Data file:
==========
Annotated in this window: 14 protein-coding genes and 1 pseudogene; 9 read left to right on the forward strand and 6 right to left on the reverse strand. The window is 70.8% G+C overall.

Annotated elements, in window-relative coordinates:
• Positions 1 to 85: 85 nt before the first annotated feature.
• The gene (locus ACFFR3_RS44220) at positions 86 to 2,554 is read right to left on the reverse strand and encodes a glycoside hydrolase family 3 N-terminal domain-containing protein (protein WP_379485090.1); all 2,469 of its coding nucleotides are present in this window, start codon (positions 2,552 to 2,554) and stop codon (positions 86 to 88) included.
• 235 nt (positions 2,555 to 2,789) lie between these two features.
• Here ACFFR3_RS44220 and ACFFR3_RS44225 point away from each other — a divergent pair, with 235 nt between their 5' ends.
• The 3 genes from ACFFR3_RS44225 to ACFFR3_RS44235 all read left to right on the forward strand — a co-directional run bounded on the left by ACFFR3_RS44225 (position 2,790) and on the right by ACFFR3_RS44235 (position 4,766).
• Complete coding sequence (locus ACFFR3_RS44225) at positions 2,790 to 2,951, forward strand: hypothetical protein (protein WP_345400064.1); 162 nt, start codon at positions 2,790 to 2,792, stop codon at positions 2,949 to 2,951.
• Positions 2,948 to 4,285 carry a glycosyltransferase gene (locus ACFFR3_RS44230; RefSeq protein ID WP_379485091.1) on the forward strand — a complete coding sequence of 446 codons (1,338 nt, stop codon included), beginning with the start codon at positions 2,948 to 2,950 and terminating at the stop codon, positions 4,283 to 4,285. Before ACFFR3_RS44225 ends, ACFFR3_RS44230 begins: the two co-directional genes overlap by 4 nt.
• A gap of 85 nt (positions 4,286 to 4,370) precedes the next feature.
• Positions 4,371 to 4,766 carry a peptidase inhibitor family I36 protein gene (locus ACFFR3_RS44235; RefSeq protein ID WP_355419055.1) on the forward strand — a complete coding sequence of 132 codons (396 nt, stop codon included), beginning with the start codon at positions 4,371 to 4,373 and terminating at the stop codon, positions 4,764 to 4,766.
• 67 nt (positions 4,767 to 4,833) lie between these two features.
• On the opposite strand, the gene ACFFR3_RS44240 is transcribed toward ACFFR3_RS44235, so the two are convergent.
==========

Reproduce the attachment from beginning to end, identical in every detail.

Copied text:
Annotated in this window: 14 protein-coding genes and 1 pseudogene; 9 read left to right on the forward strand and 6 right to left on the reverse strand. The window is 70.8% G+C overall.

Annotated elements, in window-relative coordinates:
• Positions 1 to 85: 85 nt before the first annotated feature.
• The gene (locus ACFFR3_RS44220) at positions 86 to 2,554 is read right to left on the reverse strand and encodes a glycoside hydrolase family 3 N-terminal domain-containing protein (protein WP_379485090.1); all 2,469 of its coding nucleotides are present in this window, start codon (positions 2,552 to 2,554) and stop codon (positions 86 to 88) included.
• 235 nt (positions 2,555 to 2,789) lie between these two features.
• Here ACFFR3_RS44220 and ACFFR3_RS44225 point away from each other — a divergent pair, with 235 nt between their 5' ends.
• The 3 genes from ACFFR3_RS44225 to ACFFR3_RS44235 all read left to right on the forward strand — a co-directional run bounded on the left by ACFFR3_RS44225 (position 2,790) and on the right by ACFFR3_RS44235 (position 4,766).
• Complete coding sequence (locus ACFFR3_RS44225) at positions 2,790 to 2,951, forward strand: hypothetical protein (protein WP_345400064.1); 162 nt, start codon at positions 2,790 to 2,792, stop codon at positions 2,949 to 2,951.
• Positions 2,948 to 4,285 carry a glycosyltransferase gene (locus ACFFR3_RS44230; RefSeq protein ID WP_379485091.1) on the forward strand — a complete coding sequence of 446 codons (1,338 nt, stop codon included), beginning with the start codon at positions 2,948 to 2,950 and terminating at the stop codon, positions 4,283 to 4,285. Before ACFFR3_RS44225 ends, ACFFR3_RS44230 begins: the two co-directional genes overlap by 4 nt.
• A gap of 85 nt (positions 4,286 to 4,370) precedes the next feature.
• Positions 4,371 to 4,766 carry a peptidase inhibitor family I36 protein gene (locus ACFFR3_RS44235; RefSeq protein ID WP_355419055.1) on the forward strand — a complete coding sequence of 132 codons (396 nt, stop codon included), beginning with the start codon at positions 4,371 to 4,373 and terminating at the stop codon, positions 4,764 to 4,766.
• 67 nt (positions 4,767 to 4,833) lie between these two features.
• On the opposite strand, the gene ACFFR3_RS44240 is transcribed toward ACFFR3_RS44235, so the two are convergent.